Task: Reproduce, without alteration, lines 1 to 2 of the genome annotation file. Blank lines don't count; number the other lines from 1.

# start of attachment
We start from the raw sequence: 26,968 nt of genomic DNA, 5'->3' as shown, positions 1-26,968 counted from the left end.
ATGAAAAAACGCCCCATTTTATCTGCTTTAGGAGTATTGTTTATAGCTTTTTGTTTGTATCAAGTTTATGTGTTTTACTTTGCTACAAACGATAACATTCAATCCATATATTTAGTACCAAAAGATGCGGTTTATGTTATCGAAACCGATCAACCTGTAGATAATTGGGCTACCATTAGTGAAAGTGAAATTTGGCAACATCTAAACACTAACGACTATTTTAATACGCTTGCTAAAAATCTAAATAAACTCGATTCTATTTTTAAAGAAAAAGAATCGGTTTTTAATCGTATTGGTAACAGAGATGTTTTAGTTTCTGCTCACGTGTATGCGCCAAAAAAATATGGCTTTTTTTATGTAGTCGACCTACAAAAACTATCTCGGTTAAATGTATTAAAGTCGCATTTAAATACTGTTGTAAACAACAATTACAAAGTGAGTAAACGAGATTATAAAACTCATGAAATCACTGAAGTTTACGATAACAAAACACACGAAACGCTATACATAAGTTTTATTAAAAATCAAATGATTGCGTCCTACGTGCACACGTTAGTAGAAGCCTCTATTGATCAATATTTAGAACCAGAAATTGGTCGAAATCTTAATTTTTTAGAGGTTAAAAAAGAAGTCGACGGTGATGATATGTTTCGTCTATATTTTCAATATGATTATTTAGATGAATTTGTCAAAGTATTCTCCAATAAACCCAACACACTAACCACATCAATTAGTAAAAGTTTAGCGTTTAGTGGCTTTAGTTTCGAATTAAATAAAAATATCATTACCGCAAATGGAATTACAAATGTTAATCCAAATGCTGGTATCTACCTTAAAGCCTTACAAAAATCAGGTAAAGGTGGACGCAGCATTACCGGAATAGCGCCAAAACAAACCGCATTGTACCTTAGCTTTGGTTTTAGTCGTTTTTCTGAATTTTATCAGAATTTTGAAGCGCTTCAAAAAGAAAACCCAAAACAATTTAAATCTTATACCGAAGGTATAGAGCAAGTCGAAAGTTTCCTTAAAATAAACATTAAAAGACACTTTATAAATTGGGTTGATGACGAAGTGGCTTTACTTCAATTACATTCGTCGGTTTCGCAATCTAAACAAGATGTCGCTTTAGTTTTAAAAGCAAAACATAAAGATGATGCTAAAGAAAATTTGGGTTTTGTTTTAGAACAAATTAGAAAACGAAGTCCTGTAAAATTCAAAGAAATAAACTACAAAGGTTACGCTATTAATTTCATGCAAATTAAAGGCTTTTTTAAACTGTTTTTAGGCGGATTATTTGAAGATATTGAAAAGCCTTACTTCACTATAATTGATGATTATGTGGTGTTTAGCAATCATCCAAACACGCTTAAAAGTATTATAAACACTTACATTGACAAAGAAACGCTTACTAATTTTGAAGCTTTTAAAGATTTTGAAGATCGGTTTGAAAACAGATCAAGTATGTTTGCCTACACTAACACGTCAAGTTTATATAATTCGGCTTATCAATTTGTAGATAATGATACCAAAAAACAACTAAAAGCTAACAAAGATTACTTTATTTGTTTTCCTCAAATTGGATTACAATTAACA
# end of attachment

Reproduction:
We start from the raw sequence: 26,968 nt of genomic DNA, 5'->3' as shown, positions 1-26,968 counted from the left end.
ATGAAAAAACGCCCCATTTTATCTGCTTTAGGAGTATTGTTTATAGCTTTTTGTTTGTATCAAGTTTATGTGTTTTACTTTGCTACAAACGATAACATTCAATCCATATATTTAGTACCAAAAGATGCGGTTTATGTTATCGAAACCGATCAACCTGTAGATAATTGGGCTACCATTAGTGAAAGTGAAATTTGGCAACATCTAAACACTAACGACTATTTTAATACGCTTGCTAAAAATCTAAATAAACTCGATTCTATTTTTAAAGAAAAAGAATCGGTTTTTAATCGTATTGGTAACAGAGATGTTTTAGTTTCTGCTCACGTGTATGCGCCAAAAAAATATGGCTTTTTTTATGTAGTCGACCTACAAAAACTATCTCGGTTAAATGTATTAAAGTCGCATTTAAATACTGTTGTAAACAACAATTACAAAGTGAGTAAACGAGATTATAAAACTCATGAAATCACTGAAGTTTACGATAACAAAACACACGAAACGCTATACATAAGTTTTATTAAAAATCAAATGATTGCGTCCTACGTGCACACGTTAGTAGAAGCCTCTATTGATCAATATTTAGAACCAGAAATTGGTCGAAATCTTAATTTTTTAGAGGTTAAAAAAGAAGTCGACGGTGATGATATGTTTCGTCTATATTTTCAATATGATTATTTAGATGAATTTGTCAAAGTATTCTCCAATAAACCCAACACACTAACCACATCAATTAGTAAAAGTTTAGCGTTTAGTGGCTTTAGTTTCGAATTAAATAAAAATATCATTACCGCAAATGGAATTACAAATGTTAATCCAAATGCTGGTATCTACCTTAAAGCCTTACAAAAATCAGGTAAAGGTGGACGCAGCATTACCGGAATAGCGCCAAAACAAACCGCATTGTACCTTAGCTTTGGTTTTAGTCGTTTTTCTGAATTTTATCAGAATTTTGAAGCGCTTCAAAAAGAAAACCCAAAACAATTTAAATCTTATACCGAAGGTATAGAGCAAGTCGAAAGTTTCCTTAAAATAAACATTAAAAGACACTTTATAAATTGGGTTGATGACGAAGTGGCTTTACTTCAATTACATTCGTCGGTTTCGCAATCTAAACAAGATGTCGCTTTAGTTTTAAAAGCAAAACATAAAGATGATGCTAAAGAAAATTTGGGTTTTGTTTTAGAACAAATTAGAAAACGAAGTCCTGTAAAATTCAAAGAAATAAACTACAAAGGTTACGCTATTAATTTCATGCAAATTAAAGGCTTTTTTAAACTGTTTTTAGGCGGATTATTTGAAGATATTGAAAAGCCTTACTTCACTATAATTGATGATTATGTGGTGTTTAGCAATCATCCAAACACGCTTAAAAGTATTATAAACACTTACATTGACAAAGAAACGCTTACTAATTTTGAAGCTTTTAAAGATTTTGAAGATCGGTTTGAAAACAGATCAAGTATGTTTGCCTACACTAACACGTCAAGTTTATATAATTCGGCTTATCAATTTGTAGATAATGATACCAAAAAACAACTAAAAGCTAACAAAGATTACTTTATTTGTTTTCCTCAAATTGGATTACAATTAACA